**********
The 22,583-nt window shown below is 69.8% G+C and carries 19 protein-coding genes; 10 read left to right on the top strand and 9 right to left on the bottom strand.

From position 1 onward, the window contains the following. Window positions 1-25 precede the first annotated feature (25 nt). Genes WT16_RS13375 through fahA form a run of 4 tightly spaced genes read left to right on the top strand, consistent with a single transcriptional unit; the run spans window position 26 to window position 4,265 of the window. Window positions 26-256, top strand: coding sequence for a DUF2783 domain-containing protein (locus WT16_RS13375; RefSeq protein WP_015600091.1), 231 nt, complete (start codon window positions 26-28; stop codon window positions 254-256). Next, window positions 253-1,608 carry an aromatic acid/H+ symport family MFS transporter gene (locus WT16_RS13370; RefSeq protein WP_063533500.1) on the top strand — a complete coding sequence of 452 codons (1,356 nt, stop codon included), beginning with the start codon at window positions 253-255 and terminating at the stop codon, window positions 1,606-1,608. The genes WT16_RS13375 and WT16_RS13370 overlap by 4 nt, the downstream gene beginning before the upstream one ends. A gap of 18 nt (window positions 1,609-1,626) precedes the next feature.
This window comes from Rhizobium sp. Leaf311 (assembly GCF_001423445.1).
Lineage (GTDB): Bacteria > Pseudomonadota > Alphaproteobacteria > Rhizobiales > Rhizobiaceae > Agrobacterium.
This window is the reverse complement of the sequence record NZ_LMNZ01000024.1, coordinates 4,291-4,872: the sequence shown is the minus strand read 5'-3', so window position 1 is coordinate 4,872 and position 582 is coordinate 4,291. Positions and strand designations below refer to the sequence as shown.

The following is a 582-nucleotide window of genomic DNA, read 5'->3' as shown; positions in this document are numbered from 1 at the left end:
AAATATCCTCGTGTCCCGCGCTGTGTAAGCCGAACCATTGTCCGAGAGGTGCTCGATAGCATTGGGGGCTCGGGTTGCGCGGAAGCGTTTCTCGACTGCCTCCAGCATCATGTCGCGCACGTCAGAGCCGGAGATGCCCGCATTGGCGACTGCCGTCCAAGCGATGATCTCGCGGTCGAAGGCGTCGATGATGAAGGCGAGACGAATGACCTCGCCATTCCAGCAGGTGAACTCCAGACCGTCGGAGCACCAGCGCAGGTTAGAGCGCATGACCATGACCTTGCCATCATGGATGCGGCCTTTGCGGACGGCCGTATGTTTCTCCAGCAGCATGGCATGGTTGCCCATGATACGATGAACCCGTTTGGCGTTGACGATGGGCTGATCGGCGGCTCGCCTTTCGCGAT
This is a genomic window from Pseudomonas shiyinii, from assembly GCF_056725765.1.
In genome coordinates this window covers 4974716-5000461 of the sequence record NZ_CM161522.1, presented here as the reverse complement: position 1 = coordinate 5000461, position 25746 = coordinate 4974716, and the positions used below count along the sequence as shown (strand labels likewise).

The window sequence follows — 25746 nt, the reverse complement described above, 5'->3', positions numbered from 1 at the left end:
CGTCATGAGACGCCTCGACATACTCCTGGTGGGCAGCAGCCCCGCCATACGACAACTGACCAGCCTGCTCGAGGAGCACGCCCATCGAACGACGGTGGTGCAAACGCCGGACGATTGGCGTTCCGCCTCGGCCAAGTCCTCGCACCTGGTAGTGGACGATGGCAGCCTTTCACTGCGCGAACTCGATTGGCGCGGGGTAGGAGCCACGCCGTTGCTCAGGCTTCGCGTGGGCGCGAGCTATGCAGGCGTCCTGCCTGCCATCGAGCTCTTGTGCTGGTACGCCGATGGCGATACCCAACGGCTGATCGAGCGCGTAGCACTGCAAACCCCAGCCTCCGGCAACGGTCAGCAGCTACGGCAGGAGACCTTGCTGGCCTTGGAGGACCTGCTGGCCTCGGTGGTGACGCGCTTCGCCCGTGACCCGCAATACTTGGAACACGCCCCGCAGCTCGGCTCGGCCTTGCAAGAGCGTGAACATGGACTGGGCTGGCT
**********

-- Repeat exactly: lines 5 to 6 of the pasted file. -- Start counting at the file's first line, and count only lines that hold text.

This window is the reverse complement of the sequence record NZ_LMNZ01000024.1, coordinates 4,291-4,872: the sequence shown is the minus strand read 5'-3', so window position 1 is coordinate 4,872 and position 582 is coordinate 4,291. Positions and strand designations below refer to the sequence as shown.

The following is a 582-nucleotide window of genomic DNA, read 5'->3' as shown; positions in this document are numbered from 1 at the left end: